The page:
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Newt Gingrich Plays Hardball
The former House speaker tries to take down the frontrunner.

Romney and Gingrich talk following the debate in Myrtle Beach, S.C., Jan. 16, 2012.

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Robert Costa

A week ago, on the night of the New Hampshire primary, Newt Gingrich stepped out of an SUV, his face grim, and stormed the Radisson hotel lobby in downtown Manchester. As he moved briskly toward the ballroom, he was swarmed by cameras and a bevy of reporters. In spite of his disappointing finish, he promised to “illustrate the difference” between him and Mitt Romney in the next battleground, the South Carolina primary on January 21. “It’s going to be a real choice between a Reagan conservative and a Massachusetts moderate,” he pledged.

In recent days, however, the South Carolina contest has become more than a contrast of politics, a “choice” between two candidates on substance and style. Instead, it has evolved (or devolved, depending on whom you ask) into a brutal, internecine GOP war.

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On the trail, Gingrich continues to hammer Romney not so much for his positions but for his past, casting him as an aloof corporate raider. And on the Palmetto State airwaves, a pro-Gingrich super PAC is spending $3 million to underscore that theme, sponsoring a lengthy and controversial film, King of Bain, about job losses connected to Romney’s former firm.

As the primary approaches, Gingrich’s top backers, both inside and outside of the campaign, are counting on the scorched-earth maneuvers to pay off, and to lessen Romney’s growing aura of inevitability. In a state with high unemployment and a diminished manufacturing base, they say, it’s strategic to highlight Bain, and in a tough race, it’s more than fair to play hardball.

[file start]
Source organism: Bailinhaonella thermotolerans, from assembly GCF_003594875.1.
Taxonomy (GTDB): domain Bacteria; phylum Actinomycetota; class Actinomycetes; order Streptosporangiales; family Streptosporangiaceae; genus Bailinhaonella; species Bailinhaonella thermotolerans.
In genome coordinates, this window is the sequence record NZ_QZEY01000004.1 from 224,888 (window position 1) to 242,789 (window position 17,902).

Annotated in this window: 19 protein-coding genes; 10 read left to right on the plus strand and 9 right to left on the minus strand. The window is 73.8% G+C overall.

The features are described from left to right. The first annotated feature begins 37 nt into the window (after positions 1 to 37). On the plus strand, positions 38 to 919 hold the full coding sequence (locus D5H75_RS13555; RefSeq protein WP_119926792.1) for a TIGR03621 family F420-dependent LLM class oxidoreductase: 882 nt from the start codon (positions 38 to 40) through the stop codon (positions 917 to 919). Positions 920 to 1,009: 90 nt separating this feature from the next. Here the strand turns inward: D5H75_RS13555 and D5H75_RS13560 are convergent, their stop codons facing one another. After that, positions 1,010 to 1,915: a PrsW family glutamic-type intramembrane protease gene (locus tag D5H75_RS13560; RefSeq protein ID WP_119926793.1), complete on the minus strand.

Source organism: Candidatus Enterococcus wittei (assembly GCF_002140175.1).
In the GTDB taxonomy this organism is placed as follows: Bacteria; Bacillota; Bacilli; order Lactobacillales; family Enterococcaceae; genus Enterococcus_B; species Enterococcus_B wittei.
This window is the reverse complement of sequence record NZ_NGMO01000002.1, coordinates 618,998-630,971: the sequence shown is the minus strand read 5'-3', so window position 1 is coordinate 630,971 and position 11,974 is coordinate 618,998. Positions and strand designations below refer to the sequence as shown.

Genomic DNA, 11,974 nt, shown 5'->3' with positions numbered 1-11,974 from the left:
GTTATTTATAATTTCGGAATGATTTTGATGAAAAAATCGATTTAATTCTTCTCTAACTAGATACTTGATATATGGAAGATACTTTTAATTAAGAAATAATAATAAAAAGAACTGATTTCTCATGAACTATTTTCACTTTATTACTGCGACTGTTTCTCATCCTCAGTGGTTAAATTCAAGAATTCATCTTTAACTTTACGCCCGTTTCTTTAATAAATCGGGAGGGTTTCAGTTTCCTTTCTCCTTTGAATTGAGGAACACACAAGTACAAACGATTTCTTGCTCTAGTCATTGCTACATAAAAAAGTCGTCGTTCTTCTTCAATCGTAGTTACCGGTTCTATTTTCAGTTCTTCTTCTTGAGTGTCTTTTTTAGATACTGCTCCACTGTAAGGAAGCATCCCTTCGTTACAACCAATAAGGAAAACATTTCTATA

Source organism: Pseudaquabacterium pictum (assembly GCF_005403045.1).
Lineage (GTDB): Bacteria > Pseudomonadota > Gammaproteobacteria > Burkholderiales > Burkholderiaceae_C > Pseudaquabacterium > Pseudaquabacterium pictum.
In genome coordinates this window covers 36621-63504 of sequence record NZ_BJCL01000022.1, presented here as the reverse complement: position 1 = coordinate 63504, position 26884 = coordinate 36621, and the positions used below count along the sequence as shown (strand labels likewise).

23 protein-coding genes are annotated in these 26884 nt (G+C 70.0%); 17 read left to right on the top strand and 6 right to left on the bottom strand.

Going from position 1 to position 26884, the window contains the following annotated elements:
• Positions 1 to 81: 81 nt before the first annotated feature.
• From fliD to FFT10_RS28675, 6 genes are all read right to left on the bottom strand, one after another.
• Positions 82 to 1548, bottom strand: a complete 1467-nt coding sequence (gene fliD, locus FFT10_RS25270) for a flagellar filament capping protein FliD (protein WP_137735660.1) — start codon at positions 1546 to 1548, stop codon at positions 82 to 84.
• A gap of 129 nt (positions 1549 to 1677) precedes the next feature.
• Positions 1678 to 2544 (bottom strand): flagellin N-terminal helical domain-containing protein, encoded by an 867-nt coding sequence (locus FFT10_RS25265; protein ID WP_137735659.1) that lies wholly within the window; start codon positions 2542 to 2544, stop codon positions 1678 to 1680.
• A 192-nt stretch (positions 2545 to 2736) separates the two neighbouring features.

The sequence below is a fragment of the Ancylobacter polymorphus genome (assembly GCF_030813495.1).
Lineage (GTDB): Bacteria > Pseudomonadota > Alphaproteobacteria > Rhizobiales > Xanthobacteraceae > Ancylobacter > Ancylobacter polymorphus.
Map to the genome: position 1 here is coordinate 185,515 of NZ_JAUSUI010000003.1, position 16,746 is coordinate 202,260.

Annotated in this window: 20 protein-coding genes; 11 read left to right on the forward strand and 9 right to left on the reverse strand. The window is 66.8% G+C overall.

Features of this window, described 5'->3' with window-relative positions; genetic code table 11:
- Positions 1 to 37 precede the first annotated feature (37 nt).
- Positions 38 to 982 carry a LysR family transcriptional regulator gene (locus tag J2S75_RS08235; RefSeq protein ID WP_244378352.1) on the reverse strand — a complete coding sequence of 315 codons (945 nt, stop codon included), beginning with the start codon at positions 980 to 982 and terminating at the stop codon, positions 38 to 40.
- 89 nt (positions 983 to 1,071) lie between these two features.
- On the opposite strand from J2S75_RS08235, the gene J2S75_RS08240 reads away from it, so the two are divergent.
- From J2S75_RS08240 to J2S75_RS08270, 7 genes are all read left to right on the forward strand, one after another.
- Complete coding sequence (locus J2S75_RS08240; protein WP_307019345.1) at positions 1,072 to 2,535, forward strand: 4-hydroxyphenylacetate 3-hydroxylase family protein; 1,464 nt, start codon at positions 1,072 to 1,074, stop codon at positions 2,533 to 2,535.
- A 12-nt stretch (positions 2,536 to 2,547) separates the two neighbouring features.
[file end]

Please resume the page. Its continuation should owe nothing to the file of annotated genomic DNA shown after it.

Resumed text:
“This is going to be Armageddon,” Gingrich said last week in a CNN interview, predicting that Romney would attempt to secure the nomination with a South Carolina sweep. “They are going to come in here with everything they’ve got, every surrogate, every ad, every negative attack.”

The open question, Gingrich sources say, is whether the campaign can make its Bain blitz with precision, damaging Romney without destroying their own chances. It’s a risky play, says one longtime Gingrich adviser, but it has a big upside: If you beat Romney here, you’re a giant-killer.

R. C. Hammond, Gingrich’s campaign spokesman, largely concurs, and tells National Review Online that the former speaker will keep slinging arrows at Romney. “There is no way a moderate Republican like Romney will be able to beat Obama,” Hammond says, and he frames Gingrich’s critiques as an urgent reminder to conservatives about Romney’s vulnerabilities.

“Our job is to go out and make the case that Newt Gingrich is not only the conservative to beat Mitt Romney, he’s the conservative who can beat Obama,” Hammond says.

Indeed, to Hammond and others within the Gingrich camp, the candidate’s Bain-themed rhetoric is the keystone for their larger case. Hammond argues that there is a major gap “between what [Romney] says and reality,” and that to think Romney’s years at Bain will suddenly be an asset in November, after Democrats comb through the records, would be foolish. “It’s not Bain that’s the problem; it’s the narrative,” Hammond says. “[Romney] has a record, and he refuses to be accountable for it,” from his private-sector work to his gubernatorial decisions. “Romney has established his own conventional wisdom,” adds a senior Gingrich adviser. “Our job, in ads and on the stump, is to puncture it, and challenge his electability.”



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